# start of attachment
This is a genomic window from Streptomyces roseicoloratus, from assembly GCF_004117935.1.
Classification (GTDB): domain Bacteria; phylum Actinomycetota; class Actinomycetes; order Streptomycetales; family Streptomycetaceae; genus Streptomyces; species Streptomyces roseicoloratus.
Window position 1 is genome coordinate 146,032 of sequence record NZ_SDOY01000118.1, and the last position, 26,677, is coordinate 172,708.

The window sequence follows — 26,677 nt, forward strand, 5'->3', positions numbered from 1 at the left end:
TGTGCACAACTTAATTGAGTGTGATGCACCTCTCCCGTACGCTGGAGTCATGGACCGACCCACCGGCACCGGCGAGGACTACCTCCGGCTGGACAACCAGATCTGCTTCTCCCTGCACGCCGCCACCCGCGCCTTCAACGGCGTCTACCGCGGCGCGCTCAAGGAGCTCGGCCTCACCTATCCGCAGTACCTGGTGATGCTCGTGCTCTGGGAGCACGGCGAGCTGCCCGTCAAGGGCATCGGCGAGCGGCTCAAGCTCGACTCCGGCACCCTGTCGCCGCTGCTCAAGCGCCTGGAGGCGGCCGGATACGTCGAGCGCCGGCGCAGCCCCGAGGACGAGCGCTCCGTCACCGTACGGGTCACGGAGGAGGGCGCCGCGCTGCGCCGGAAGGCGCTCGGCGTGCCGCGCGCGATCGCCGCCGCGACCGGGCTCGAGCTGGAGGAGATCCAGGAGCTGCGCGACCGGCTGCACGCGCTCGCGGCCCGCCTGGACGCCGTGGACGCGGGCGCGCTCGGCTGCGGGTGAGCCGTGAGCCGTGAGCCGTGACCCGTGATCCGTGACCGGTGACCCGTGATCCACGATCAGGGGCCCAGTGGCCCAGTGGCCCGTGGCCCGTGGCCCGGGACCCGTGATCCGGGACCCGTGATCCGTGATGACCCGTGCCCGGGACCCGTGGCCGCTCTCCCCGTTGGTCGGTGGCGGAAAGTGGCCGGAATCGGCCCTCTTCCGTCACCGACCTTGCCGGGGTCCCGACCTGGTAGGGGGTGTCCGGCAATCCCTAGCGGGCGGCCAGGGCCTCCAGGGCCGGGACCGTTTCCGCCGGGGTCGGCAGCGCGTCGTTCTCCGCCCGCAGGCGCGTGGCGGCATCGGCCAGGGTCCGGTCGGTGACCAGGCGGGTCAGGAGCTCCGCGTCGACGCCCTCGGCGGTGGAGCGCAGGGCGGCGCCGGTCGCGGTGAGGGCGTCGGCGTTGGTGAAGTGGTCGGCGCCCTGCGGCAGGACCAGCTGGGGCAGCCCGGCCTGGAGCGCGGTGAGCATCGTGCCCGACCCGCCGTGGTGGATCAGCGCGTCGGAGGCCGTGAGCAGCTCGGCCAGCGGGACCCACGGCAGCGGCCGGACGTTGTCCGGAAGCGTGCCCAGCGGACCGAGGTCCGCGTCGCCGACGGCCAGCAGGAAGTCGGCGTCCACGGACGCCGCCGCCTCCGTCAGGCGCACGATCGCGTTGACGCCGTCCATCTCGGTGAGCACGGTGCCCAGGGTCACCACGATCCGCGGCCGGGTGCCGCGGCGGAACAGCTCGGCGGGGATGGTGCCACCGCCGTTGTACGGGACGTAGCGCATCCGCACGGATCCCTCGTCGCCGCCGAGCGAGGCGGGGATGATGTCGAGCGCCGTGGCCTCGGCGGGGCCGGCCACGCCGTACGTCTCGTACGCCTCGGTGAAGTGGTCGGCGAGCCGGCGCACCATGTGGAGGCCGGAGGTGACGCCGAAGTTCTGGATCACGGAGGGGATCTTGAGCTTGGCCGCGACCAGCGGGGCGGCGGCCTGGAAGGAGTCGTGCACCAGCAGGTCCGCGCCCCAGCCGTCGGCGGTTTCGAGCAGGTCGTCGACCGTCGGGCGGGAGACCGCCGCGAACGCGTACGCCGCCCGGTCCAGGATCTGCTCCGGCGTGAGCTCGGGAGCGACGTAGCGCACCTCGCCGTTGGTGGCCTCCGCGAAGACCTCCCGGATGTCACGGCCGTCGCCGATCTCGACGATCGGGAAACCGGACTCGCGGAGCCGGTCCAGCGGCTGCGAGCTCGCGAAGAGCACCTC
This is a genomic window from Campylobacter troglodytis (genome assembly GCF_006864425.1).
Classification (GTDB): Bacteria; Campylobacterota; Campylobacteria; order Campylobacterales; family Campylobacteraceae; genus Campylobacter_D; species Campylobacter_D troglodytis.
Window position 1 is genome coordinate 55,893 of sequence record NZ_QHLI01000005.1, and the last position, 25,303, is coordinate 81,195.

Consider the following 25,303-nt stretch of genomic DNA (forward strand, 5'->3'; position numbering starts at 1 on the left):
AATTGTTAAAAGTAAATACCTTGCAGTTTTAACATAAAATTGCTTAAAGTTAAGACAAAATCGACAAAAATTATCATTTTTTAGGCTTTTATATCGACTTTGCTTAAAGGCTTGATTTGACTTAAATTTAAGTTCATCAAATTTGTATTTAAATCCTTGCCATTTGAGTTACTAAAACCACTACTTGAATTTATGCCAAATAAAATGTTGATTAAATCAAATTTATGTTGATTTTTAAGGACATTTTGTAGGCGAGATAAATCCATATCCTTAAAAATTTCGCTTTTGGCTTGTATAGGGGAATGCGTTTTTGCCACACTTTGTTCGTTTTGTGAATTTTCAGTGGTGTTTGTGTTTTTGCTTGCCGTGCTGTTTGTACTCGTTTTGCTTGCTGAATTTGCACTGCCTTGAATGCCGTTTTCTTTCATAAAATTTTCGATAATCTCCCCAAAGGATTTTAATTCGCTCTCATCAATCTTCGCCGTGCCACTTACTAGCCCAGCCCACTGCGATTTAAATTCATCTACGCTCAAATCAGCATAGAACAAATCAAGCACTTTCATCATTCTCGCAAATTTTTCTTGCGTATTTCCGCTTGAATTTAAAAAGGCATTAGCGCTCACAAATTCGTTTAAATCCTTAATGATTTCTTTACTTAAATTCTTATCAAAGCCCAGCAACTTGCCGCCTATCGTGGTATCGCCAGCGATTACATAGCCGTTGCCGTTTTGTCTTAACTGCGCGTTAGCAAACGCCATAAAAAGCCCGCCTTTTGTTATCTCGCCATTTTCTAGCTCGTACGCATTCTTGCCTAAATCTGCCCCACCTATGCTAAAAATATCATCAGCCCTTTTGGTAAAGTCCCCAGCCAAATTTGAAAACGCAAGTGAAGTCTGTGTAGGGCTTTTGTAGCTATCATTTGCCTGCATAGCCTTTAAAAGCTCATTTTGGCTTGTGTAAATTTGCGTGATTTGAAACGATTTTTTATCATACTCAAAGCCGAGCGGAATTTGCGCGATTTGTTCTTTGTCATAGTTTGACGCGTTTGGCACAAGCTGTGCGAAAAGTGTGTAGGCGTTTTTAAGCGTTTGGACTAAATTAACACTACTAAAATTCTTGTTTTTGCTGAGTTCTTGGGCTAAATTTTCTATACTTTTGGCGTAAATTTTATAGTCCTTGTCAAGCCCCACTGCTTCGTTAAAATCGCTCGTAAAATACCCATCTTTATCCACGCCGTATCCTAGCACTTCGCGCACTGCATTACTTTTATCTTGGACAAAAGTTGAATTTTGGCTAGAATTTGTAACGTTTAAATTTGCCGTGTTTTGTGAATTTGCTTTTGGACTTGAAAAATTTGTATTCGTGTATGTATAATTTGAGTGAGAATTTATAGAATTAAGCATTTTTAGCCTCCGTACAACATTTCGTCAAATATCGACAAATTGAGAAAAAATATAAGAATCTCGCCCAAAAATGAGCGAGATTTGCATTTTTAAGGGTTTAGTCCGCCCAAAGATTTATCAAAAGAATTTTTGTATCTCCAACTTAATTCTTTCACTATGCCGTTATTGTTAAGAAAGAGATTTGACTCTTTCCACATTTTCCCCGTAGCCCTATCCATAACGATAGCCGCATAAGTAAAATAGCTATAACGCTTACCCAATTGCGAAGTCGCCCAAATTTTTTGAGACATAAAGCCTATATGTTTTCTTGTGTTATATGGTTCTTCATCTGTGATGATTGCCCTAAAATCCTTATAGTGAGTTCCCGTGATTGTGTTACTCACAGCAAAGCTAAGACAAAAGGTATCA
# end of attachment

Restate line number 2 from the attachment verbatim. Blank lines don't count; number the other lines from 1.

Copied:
Classification (GTDB): domain Bacteria; phylum Actinomycetota; class Actinomycetes; order Streptomycetales; family Streptomycetaceae; genus Streptomyces; species Streptomyces roseicoloratus.